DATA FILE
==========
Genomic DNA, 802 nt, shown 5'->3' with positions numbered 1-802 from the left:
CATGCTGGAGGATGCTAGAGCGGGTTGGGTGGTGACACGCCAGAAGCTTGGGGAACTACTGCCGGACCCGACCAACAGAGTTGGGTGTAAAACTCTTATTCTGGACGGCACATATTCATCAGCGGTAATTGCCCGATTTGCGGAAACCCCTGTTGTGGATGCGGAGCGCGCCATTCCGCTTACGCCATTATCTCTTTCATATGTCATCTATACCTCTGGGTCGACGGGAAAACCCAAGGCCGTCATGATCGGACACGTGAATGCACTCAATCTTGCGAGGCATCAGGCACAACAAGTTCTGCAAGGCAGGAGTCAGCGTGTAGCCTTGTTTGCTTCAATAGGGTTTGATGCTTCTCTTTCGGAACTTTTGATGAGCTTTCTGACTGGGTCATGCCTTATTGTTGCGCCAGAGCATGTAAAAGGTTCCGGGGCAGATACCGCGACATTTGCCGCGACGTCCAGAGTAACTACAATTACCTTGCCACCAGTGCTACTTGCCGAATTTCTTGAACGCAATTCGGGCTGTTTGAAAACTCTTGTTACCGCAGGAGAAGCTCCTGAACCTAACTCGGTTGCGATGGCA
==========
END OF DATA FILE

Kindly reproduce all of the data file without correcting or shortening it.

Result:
Genomic DNA, 802 nt, shown 5'->3' with positions numbered 1-802 from the left:
CATGCTGGAGGATGCTAGAGCGGGTTGGGTGGTGACACGCCAGAAGCTTGGGGAACTACTGCCGGACCCGACCAACAGAGTTGGGTGTAAAACTCTTATTCTGGACGGCACATATTCATCAGCGGTAATTGCCCGATTTGCGGAAACCCCTGTTGTGGATGCGGAGCGCGCCATTCCGCTTACGCCATTATCTCTTTCATATGTCATCTATACCTCTGGGTCGACGGGAAAACCCAAGGCCGTCATGATCGGACACGTGAATGCACTCAATCTTGCGAGGCATCAGGCACAACAAGTTCTGCAAGGCAGGAGTCAGCGTGTAGCCTTGTTTGCTTCAATAGGGTTTGATGCTTCTCTTTCGGAACTTTTGATGAGCTTTCTGACTGGGTCATGCCTTATTGTTGCGCCAGAGCATGTAAAAGGTTCCGGGGCAGATACCGCGACATTTGCCGCGACGTCCAGAGTAACTACAATTACCTTGCCACCAGTGCTACTTGCCGAATTTCTTGAACGCAATTCGGGCTGTTTGAAAACTCTTGTTACCGCAGGAGAAGCTCCTGAACCTAACTCGGTTGCGATGGCA